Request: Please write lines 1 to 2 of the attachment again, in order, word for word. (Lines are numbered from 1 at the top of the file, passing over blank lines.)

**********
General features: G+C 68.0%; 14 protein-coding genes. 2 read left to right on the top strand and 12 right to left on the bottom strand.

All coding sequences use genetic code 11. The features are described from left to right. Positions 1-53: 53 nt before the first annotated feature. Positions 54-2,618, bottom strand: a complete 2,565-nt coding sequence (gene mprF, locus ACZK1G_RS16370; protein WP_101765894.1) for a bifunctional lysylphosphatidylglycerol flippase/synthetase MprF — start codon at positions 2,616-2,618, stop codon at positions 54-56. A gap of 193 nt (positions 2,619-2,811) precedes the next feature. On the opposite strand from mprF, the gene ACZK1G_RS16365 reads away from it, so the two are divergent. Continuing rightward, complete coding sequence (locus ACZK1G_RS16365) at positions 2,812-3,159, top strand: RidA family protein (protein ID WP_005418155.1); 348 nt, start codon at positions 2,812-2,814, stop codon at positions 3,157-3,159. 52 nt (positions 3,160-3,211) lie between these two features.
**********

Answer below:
General features: G+C 68.0%; 14 protein-coding genes. 2 read left to right on the top strand and 12 right to left on the bottom strand.

All coding sequences use genetic code 11. The features are described from left to right. Positions 1-53: 53 nt before the first annotated feature. Positions 54-2,618, bottom strand: a complete 2,565-nt coding sequence (gene mprF, locus ACZK1G_RS16370; protein WP_101765894.1) for a bifunctional lysylphosphatidylglycerol flippase/synthetase MprF — start codon at positions 2,616-2,618, stop codon at positions 54-56. A gap of 193 nt (positions 2,619-2,811) precedes the next feature. On the opposite strand from mprF, the gene ACZK1G_RS16365 reads away from it, so the two are divergent. Continuing rightward, complete coding sequence (locus ACZK1G_RS16365) at positions 2,812-3,159, top strand: RidA family protein (protein ID WP_005418155.1); 348 nt, start codon at positions 2,812-2,814, stop codon at positions 3,157-3,159. 52 nt (positions 3,160-3,211) lie between these two features.